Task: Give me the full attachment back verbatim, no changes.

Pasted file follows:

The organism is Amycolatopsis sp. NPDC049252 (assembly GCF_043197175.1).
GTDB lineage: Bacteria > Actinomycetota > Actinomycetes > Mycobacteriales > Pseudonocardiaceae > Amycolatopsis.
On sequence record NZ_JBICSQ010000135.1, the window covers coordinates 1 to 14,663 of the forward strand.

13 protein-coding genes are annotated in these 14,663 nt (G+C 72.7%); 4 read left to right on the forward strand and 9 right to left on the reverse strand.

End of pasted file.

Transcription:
The organism is Amycolatopsis sp. NPDC049252 (assembly GCF_043197175.1).
GTDB lineage: Bacteria > Actinomycetota > Actinomycetes > Mycobacteriales > Pseudonocardiaceae > Amycolatopsis.
On sequence record NZ_JBICSQ010000135.1, the window covers coordinates 1 to 14,663 of the forward strand.

13 protein-coding genes are annotated in these 14,663 nt (G+C 72.7%); 4 read left to right on the forward strand and 9 right to left on the reverse strand.